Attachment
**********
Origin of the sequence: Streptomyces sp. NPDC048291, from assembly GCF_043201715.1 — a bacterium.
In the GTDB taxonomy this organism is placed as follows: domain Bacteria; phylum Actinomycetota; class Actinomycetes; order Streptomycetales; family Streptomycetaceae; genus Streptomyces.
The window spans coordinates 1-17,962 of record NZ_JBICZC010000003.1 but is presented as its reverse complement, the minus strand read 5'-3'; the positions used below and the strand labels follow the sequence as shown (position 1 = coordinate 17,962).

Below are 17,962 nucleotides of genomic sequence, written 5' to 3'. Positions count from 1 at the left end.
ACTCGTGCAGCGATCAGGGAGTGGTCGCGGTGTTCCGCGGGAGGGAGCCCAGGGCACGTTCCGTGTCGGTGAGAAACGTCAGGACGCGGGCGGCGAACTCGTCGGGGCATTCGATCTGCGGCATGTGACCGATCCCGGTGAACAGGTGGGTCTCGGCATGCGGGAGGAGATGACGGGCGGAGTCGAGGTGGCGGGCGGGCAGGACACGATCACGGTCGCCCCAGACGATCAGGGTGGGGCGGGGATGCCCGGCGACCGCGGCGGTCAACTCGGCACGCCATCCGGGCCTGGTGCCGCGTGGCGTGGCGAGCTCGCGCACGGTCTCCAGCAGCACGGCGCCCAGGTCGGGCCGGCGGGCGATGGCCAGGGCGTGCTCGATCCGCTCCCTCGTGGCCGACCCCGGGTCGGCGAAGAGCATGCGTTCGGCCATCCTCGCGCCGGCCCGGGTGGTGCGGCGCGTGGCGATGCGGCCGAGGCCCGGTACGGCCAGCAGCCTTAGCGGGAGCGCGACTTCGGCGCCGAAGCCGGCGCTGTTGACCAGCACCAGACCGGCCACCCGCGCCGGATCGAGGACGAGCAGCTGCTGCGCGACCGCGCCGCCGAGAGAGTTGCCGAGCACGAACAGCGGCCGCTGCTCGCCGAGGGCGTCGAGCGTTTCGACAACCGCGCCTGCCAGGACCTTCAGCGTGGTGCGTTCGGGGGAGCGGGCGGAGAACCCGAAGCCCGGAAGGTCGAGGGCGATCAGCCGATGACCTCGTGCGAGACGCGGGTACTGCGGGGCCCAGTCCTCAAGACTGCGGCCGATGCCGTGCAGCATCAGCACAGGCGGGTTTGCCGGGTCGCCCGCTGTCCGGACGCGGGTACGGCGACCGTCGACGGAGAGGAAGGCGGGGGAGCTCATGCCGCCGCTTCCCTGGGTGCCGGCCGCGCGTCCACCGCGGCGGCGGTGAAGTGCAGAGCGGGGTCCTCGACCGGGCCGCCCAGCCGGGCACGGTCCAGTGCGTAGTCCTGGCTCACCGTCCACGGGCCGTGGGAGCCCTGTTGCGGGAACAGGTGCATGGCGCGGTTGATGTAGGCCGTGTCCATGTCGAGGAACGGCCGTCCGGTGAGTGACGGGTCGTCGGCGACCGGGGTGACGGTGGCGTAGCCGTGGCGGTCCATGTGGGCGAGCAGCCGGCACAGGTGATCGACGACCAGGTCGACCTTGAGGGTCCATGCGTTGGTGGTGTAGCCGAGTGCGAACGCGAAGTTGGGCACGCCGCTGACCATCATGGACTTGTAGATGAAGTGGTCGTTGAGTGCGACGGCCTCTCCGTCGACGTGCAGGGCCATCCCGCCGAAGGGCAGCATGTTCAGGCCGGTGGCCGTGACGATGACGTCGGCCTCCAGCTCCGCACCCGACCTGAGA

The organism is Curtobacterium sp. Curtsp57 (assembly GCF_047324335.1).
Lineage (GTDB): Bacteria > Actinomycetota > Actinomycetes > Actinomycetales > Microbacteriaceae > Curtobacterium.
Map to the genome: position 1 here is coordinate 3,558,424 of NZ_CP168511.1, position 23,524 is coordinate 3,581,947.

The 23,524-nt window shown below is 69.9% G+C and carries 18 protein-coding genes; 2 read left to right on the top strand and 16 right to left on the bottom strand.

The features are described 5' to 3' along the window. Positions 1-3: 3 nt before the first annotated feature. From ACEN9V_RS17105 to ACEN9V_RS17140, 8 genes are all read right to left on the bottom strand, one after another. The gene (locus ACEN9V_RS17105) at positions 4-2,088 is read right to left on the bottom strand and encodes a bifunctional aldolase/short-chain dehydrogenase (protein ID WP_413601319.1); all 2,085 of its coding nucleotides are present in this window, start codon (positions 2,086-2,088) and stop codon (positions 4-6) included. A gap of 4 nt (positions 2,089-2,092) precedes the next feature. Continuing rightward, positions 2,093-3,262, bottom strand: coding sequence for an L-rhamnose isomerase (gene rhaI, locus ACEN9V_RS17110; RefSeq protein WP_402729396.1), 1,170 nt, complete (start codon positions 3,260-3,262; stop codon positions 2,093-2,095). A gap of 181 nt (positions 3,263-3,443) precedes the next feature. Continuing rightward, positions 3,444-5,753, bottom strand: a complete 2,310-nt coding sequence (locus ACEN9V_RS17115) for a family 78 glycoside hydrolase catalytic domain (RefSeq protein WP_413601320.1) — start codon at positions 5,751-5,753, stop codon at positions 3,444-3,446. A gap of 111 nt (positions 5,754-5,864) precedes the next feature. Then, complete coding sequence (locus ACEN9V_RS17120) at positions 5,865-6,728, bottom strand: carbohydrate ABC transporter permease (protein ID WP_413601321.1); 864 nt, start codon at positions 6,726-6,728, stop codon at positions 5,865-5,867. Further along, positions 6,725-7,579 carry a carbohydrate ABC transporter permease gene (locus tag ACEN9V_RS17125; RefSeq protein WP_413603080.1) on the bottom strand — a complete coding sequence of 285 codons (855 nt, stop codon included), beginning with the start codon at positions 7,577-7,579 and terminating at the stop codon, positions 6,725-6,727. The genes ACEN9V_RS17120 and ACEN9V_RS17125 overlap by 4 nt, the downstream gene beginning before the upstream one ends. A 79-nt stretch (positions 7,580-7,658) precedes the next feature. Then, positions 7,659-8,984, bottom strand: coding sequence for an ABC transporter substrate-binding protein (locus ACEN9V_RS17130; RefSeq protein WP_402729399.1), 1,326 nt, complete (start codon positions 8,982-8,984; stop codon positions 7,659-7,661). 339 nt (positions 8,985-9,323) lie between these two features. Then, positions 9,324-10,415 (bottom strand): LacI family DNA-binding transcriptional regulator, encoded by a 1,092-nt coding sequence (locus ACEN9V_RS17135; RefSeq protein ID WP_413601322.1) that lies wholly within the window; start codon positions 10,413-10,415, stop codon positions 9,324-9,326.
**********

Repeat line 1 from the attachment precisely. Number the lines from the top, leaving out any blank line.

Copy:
Origin of the sequence: Streptomyces sp. NPDC048291, from assembly GCF_043201715.1 — a bacterium.